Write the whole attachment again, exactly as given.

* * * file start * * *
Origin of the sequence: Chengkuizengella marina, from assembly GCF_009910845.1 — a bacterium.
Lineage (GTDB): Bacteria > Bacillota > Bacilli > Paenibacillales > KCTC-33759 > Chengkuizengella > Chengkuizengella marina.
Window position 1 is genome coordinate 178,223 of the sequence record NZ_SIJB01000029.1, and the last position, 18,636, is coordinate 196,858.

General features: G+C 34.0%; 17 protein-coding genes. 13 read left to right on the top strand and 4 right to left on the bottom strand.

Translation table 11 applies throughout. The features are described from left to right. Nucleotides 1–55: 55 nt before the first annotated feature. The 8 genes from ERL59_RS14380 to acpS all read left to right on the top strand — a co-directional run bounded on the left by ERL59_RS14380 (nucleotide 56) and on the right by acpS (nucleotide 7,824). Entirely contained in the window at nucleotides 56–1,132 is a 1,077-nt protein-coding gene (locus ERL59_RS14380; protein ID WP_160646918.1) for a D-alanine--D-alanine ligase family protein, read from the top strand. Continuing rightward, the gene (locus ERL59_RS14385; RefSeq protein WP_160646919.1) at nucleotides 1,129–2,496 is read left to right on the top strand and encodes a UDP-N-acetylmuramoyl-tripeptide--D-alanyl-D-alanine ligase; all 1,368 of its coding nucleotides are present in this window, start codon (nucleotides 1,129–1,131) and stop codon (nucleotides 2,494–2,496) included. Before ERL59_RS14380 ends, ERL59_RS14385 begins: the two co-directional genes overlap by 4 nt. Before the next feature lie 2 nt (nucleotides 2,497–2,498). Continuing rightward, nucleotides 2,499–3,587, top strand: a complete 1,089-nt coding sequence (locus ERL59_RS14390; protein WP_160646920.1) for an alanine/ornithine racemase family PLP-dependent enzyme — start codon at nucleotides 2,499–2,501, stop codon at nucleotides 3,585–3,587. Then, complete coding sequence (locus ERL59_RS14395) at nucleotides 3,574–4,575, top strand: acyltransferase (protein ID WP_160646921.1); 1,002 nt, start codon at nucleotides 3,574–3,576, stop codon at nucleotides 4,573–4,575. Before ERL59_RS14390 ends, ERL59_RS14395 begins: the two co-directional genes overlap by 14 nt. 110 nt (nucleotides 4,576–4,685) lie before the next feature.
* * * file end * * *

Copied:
Origin of the sequence: Chengkuizengella marina, from assembly GCF_009910845.1 — a bacterium.
Lineage (GTDB): Bacteria > Bacillota > Bacilli > Paenibacillales > KCTC-33759 > Chengkuizengella > Chengkuizengella marina.
Window position 1 is genome coordinate 178,223 of the sequence record NZ_SIJB01000029.1, and the last position, 18,636, is coordinate 196,858.

General features: G+C 34.0%; 17 protein-coding genes. 13 read left to right on the top strand and 4 right to left on the bottom strand.

Translation table 11 applies throughout. The features are described from left to right. Nucleotides 1–55: 55 nt before the first annotated feature. The 8 genes from ERL59_RS14380 to acpS all read left to right on the top strand — a co-directional run bounded on the left by ERL59_RS14380 (nucleotide 56) and on the right by acpS (nucleotide 7,824). Entirely contained in the window at nucleotides 56–1,132 is a 1,077-nt protein-coding gene (locus ERL59_RS14380; protein ID WP_160646918.1) for a D-alanine--D-alanine ligase family protein, read from the top strand. Continuing rightward, the gene (locus ERL59_RS14385; RefSeq protein WP_160646919.1) at nucleotides 1,129–2,496 is read left to right on the top strand and encodes a UDP-N-acetylmuramoyl-tripeptide--D-alanyl-D-alanine ligase; all 1,368 of its coding nucleotides are present in this window, start codon (nucleotides 1,129–1,131) and stop codon (nucleotides 2,494–2,496) included. Before ERL59_RS14380 ends, ERL59_RS14385 begins: the two co-directional genes overlap by 4 nt. Before the next feature lie 2 nt (nucleotides 2,497–2,498). Continuing rightward, nucleotides 2,499–3,587, top strand: a complete 1,089-nt coding sequence (locus ERL59_RS14390; protein WP_160646920.1) for an alanine/ornithine racemase family PLP-dependent enzyme — start codon at nucleotides 2,499–2,501, stop codon at nucleotides 3,585–3,587. Then, complete coding sequence (locus ERL59_RS14395) at nucleotides 3,574–4,575, top strand: acyltransferase (protein ID WP_160646921.1); 1,002 nt, start codon at nucleotides 3,574–3,576, stop codon at nucleotides 4,573–4,575. Before ERL59_RS14390 ends, ERL59_RS14395 begins: the two co-directional genes overlap by 14 nt. 110 nt (nucleotides 4,576–4,685) lie before the next feature.